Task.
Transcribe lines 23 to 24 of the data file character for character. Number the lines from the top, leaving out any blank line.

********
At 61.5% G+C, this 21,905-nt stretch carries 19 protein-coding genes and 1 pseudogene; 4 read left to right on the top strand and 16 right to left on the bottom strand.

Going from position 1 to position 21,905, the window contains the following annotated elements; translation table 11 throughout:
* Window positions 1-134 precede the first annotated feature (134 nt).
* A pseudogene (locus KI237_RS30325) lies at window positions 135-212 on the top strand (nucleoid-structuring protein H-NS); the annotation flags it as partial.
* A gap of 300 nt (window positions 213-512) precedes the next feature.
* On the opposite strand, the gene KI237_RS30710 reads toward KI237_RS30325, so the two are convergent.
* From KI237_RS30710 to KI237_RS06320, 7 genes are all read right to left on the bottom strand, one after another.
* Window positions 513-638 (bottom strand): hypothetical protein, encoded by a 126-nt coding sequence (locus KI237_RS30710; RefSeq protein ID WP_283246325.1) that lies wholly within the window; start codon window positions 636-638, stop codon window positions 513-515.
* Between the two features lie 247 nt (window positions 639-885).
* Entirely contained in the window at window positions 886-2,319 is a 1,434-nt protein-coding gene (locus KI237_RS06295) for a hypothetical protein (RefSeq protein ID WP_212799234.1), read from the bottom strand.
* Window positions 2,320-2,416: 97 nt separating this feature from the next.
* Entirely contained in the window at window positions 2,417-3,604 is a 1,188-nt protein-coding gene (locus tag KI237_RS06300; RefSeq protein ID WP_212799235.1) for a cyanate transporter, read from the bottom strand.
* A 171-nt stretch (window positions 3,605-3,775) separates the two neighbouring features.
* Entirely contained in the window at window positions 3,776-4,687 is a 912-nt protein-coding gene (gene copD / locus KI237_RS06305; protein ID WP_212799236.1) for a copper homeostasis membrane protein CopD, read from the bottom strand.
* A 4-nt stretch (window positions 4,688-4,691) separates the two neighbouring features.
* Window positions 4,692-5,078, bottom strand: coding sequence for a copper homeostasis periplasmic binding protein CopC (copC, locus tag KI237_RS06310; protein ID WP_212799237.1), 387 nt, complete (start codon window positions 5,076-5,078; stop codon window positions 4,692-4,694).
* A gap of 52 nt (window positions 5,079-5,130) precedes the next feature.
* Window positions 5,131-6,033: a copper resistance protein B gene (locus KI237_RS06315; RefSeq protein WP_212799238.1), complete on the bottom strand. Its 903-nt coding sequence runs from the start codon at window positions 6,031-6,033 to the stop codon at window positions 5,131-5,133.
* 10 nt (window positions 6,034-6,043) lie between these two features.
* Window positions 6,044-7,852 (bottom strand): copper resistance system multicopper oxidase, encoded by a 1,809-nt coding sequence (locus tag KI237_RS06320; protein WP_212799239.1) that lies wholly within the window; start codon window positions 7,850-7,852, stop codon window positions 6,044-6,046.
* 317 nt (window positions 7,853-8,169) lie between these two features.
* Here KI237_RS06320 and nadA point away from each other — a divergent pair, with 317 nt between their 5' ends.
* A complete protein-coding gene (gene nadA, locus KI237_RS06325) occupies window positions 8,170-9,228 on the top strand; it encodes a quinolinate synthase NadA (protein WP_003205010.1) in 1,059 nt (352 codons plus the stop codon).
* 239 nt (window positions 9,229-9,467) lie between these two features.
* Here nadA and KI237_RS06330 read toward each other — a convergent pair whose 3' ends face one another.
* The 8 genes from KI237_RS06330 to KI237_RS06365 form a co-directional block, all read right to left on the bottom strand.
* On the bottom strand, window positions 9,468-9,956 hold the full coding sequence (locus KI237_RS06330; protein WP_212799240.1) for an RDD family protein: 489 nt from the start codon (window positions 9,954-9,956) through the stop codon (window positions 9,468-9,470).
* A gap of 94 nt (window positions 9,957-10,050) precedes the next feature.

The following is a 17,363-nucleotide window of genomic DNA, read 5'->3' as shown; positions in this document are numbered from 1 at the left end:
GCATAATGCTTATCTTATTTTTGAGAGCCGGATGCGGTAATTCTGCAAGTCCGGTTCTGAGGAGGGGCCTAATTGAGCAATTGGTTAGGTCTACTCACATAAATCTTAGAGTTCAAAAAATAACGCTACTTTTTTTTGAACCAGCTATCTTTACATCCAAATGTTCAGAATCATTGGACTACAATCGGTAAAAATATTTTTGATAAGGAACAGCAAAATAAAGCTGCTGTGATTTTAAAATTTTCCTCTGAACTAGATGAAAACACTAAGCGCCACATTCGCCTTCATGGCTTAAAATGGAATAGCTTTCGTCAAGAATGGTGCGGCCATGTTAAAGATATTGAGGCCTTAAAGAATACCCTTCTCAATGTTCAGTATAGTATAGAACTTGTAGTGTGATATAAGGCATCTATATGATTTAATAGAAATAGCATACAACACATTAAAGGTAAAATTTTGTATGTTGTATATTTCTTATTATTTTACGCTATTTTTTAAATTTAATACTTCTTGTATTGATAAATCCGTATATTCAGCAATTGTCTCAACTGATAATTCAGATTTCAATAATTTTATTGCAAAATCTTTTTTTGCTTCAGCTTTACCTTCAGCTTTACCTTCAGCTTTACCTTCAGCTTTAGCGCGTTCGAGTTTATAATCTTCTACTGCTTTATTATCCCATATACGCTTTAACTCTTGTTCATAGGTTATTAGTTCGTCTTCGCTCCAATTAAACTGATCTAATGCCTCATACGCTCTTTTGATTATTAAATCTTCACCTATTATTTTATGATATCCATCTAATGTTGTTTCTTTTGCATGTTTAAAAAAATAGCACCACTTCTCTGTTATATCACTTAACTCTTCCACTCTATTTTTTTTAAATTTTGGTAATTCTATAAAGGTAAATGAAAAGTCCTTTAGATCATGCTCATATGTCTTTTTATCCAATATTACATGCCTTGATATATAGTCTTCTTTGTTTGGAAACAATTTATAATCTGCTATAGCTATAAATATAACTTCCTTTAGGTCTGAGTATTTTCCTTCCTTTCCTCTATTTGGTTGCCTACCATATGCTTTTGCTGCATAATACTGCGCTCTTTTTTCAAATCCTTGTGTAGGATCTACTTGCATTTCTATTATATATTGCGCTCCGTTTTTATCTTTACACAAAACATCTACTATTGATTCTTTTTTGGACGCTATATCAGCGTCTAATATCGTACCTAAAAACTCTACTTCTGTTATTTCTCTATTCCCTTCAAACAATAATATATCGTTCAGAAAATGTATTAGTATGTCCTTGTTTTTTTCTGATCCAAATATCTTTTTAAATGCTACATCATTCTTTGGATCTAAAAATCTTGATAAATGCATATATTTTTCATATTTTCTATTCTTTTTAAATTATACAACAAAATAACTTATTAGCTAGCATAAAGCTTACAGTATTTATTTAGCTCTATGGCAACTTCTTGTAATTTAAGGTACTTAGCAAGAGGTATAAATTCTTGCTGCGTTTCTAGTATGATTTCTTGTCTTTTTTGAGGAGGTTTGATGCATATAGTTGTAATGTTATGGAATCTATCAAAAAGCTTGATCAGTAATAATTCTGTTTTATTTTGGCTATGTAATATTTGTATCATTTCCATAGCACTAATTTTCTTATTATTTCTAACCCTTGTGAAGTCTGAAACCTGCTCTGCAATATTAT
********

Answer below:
* A complete protein-coding gene (gene nadA, locus KI237_RS06325) occupies window positions 8,170-9,228 on the top strand; it encodes a quinolinate synthase NadA (protein WP_003205010.1) in 1,059 nt (352 codons plus the stop codon).
* 239 nt (window positions 9,229-9,467) lie between these two features.